Welcome to my website! I'm Kevin Hu, and I'm a senior at Mass Academy. Scroll down to learn more!

About me

I am a... student.

I'm a senior who is dual-enrolled at the Massachusetts Academy of Math and Science (Mass Academy) at Worcester Polytechnic Institute (WPI). Prior to junior year, I was a student at Westborough High School. I chose to enroll at Mass Academy because I wished to challenge myself beyond the courses offered in a standard high school curriculum, and to experience the unique project-based learning offered here. I am particularly interested in bioinformatics and computational biology, and I have performed research both independently and under the guidance of a mentor. I am currently working with Dr. Mahmoud Ghandi of the Broad Institute of MIT and Harvard towards the discovery of alternative splicing factors pertinent to the treatment of cancer through MIT's PRIMES program. I have independently researched topics such as neurological gene expression patterns, genome compression algorithms, and in silico BioBrick circuit assembly in my free time as science fair projects.

My hobbies

In my free time, I enjoy playing the piano, taking walks in the forest behind my backyard, and folding origami. I also enjoy watching Game of Thrones, Breaking Bad, and House. On the weekends, I'll sometimes play Minecraft with my two younger brothers, or we'll play poker together if my parents aren't working. My favorite books include Randall Munroe's What if? and Malcolm Gladwell's Outliers. As you can probably tell from this website, I'm also interested in graphic design, and I like to create little simulations in JavaScript whenever I find the time.


Besides undertaking a rigorous courseload at Mass Academy and Westborough High, I've also supplemented my skills with collegiate and online courses.

Mass Academy and WPI

As a Mass Academy senior, I am dual-enrolled at WPI with the same academic status as an incoming freshman. The flexible and diverse array of courses has allowed me to further my understanding of mathematics and biology through classes that would otherwise not be open until a typical junior or senior year of college. These include focused classes such as operations research and virology, as well as more general classes like cell biology and probability.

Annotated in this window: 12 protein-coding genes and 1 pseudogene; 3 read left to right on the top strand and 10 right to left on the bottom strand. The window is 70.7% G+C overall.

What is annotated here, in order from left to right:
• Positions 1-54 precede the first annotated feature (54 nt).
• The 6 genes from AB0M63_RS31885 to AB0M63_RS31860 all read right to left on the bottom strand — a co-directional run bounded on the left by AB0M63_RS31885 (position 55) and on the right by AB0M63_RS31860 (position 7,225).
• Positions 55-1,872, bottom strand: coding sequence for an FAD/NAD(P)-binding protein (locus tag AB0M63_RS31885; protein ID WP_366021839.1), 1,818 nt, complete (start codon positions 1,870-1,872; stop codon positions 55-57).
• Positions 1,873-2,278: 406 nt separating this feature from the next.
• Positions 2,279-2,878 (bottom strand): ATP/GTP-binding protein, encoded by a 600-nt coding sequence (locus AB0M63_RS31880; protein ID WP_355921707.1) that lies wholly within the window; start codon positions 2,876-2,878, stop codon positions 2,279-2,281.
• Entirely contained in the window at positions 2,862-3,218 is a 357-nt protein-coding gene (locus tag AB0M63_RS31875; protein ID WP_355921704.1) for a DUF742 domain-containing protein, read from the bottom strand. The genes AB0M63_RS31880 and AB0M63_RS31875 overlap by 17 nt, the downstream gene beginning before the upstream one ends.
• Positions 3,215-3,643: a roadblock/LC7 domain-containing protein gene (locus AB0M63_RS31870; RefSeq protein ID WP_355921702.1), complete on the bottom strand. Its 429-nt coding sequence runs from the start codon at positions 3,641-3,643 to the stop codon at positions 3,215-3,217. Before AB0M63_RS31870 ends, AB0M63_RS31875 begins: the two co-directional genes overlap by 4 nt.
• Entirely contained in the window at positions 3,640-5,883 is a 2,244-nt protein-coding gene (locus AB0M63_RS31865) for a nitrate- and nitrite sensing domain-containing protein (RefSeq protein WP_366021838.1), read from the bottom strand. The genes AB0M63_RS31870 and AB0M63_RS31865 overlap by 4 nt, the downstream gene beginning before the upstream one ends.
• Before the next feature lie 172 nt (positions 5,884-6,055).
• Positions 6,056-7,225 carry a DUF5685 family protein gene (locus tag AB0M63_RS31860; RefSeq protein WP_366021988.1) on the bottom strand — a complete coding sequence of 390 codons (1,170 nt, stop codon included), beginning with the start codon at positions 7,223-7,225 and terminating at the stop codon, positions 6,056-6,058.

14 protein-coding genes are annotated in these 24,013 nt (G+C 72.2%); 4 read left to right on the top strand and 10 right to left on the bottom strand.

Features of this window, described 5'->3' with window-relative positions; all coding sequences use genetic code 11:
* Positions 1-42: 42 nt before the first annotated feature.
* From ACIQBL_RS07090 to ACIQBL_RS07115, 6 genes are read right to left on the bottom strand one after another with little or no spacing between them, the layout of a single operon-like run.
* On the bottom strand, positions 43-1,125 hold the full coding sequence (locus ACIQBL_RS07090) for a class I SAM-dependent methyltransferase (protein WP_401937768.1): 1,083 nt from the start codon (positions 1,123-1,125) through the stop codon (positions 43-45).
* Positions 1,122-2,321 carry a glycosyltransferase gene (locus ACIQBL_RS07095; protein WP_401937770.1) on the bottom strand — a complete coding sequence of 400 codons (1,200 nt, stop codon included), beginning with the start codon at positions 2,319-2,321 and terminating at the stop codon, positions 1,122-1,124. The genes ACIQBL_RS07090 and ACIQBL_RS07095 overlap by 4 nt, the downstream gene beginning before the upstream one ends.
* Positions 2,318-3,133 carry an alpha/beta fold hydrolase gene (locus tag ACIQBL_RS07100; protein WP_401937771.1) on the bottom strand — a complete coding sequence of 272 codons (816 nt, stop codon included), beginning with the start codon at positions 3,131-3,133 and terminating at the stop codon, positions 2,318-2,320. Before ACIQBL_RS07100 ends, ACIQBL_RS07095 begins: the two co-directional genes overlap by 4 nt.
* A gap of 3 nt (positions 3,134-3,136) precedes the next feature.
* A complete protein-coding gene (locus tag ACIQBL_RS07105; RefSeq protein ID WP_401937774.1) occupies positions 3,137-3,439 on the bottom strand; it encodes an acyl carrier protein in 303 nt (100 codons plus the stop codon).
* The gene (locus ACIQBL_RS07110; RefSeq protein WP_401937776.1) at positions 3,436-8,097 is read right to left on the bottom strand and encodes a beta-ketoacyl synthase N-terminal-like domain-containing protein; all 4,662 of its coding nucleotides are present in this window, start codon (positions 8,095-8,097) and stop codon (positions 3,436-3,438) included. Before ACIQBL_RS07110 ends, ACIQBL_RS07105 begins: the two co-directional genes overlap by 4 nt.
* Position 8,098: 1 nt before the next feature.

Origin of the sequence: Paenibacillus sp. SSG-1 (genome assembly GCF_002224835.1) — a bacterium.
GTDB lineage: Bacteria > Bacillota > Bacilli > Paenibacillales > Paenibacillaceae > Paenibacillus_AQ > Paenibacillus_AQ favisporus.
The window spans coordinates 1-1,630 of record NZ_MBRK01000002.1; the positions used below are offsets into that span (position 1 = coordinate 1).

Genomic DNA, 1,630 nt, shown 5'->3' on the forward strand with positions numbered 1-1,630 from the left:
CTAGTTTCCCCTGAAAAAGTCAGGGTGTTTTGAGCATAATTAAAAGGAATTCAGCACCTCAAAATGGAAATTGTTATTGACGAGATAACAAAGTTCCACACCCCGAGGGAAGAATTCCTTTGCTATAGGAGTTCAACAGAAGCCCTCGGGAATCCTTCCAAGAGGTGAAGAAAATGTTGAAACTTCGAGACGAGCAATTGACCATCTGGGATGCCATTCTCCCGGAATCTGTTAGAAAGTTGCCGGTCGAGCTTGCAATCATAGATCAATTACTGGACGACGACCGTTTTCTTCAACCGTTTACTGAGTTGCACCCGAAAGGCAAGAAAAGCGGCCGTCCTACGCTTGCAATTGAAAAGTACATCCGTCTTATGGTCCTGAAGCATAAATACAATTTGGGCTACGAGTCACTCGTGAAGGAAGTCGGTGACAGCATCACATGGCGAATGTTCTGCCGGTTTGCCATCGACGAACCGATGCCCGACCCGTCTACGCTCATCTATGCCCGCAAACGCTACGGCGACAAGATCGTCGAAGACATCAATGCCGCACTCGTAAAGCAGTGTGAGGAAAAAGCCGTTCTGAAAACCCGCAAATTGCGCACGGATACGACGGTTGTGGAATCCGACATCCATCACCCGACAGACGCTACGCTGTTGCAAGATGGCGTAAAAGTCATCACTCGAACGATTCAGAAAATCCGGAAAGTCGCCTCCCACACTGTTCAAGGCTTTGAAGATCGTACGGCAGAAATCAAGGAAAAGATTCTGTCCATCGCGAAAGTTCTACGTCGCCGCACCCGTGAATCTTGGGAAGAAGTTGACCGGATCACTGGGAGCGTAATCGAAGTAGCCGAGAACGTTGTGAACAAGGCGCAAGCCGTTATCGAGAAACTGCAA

I completed my junior year down at Mass Academy, where I took the standard set of courses in Mathematical Modeling, Physics, French Immersion, STEM, STW (Scientific and Technical Writing), Humanities, and Computer Science. Because I had taught myself calculus prior to arriving at the Academy, I was able to take the Physics with Calculus track and also completed the Multivariable Calculus course at WPI in May. Although I am currently taking courses at WPI, my status is that of a Mass Academy senior and I continue to participate in Mass Academy's various clubs and teams. This year, I am returning to lead both the Programming and CyberPatriot teams as a co-captain.

Westborough High School

At Westborough High School, I took a rigorous schedule consisting of mostly honors and accelerated courses. Because I was interested in learning more about bioinformatics and computational biology, I enrolled in AP Statistics and AP Biology in sophomore year, which are usually taken by juniors and seniors. I was an active member of the Science Club and Math Team, and I also participated in the Robotics Team as a member of the programming subteam and web designer.

Harvard Secondary School Program

Through Harvard's Secondary School Program (SSP), I was provided the opportunity of taking two college-level courses on the Harvard campus. I chose to take two science courses in biology, having completed the AP Biology course at Westborough High School just a month before. The first class, BIOS S-14 Principles of Genetics, served as an introduction to the deeper concepts of genetic regulation and mechanisms of mutation as well as other details. I also completed a bioinformatics project in which I researched the FOXP2 language-associated gene. The other course, BIOS S-129 Stem Cell and Regenerative Biology, is typically taught to graduate students in biology and was comprised of a seminar and class discussion of the details of cellular development and regenerative therapies. I thoroughly enjoyed this course because of the revelations regarding experimental design and also because much of it was devoted to in-class analysis on cutting-edge papers and technologies. In fact, a lecture on transgenic animal models was the inspiration for my research on the reliability of mice as neurological disease models in junior year.


I enjoy taking courses offered by the Coursera online learning platform. I have completed Stanford University's Algorithms: Design and Analysis, Part 1 course (unfortunately, Part 2 was unavailable by the time I finished). I also completed the University of Toronto's Bioinformatic Methods I and II courses, which cover nucleotide and protein data analysis, respectively. I am currently in the process of completing Stanford University's Machine Learning course.


My journey in research began in seventh grade, when a friend and I decided to engineer a humanoid robotic arm using LEGOs as a project for the regional science fair. In the process, I realized that I enjoyed making things and that participating at science fair made me a vastly better presenter, organizer, and researcher. I later discovered my interest in bioinformatics and computational biology, which combines several fields that I enjoy learning, namely statistics, computer science, and biology. My research projects, which have explored topics as diverse as genetic circuit assembly and alternative splicing, have since won multiple awards at the regional, state, and international levels.

Say hello!

I’m always open to new opportunities. Feel free to reach out to me if you have any questions or if you just want to get in touch.

Contact Info